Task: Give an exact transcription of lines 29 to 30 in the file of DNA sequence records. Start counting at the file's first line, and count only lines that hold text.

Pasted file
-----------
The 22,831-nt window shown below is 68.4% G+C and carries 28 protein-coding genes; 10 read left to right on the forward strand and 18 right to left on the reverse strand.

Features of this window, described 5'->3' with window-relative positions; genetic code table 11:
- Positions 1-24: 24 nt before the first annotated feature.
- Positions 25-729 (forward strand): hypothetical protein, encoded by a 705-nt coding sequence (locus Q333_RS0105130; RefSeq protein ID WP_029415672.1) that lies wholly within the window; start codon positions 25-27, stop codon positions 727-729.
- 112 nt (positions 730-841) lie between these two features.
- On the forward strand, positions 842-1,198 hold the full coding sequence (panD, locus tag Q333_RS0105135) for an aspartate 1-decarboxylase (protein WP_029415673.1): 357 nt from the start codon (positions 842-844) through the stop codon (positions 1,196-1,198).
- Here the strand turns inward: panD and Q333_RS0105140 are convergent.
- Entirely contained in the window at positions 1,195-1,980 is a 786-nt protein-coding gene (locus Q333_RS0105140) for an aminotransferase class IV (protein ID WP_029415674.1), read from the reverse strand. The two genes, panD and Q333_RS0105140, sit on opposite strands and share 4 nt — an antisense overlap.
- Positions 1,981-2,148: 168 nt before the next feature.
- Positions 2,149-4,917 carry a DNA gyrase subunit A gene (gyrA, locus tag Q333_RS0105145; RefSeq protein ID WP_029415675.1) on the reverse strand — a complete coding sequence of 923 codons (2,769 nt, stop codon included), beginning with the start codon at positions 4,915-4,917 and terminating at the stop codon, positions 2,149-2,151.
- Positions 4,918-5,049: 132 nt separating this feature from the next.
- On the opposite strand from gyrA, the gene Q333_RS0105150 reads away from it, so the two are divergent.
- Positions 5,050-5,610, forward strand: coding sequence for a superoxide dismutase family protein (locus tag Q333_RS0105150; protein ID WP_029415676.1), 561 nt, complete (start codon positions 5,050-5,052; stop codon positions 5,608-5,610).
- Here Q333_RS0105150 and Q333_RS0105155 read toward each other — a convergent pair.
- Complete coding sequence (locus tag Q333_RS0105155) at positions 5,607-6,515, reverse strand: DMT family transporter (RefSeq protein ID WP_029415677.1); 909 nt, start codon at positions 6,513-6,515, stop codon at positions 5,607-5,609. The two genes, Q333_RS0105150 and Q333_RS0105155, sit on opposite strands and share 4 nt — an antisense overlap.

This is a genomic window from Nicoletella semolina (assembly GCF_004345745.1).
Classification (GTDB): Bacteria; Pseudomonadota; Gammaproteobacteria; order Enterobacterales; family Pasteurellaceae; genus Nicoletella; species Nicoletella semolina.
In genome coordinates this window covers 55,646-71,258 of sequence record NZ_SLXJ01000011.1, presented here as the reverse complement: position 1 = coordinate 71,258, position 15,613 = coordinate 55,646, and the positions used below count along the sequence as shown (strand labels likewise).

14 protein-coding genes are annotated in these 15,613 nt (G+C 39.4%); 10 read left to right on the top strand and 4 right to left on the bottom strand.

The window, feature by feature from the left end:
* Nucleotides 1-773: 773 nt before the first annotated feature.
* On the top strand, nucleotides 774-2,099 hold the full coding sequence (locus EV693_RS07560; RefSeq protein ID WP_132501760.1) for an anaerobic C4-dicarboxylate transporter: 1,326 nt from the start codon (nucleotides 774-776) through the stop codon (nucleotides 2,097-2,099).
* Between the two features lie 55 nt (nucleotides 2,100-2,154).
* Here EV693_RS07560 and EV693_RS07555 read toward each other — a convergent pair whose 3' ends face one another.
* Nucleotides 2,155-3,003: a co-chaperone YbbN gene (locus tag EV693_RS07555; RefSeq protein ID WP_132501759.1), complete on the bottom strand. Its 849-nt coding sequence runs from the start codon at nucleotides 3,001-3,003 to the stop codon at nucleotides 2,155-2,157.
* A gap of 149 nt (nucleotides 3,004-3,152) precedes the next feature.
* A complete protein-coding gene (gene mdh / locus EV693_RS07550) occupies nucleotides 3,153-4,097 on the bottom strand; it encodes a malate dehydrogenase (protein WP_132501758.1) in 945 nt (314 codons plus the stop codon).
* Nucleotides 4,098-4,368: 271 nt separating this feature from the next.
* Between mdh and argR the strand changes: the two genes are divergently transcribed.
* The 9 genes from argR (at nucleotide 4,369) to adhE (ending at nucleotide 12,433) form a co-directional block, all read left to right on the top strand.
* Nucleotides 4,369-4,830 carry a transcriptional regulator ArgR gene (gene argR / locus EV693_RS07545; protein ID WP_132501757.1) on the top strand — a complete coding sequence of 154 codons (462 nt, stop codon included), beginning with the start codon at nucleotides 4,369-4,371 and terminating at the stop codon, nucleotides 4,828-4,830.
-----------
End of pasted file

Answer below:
* Between mdh and argR the strand changes: the two genes are divergently transcribed.
* The 9 genes from argR (at nucleotide 4,369) to adhE (ending at nucleotide 12,433) form a co-directional block, all read left to right on the top strand.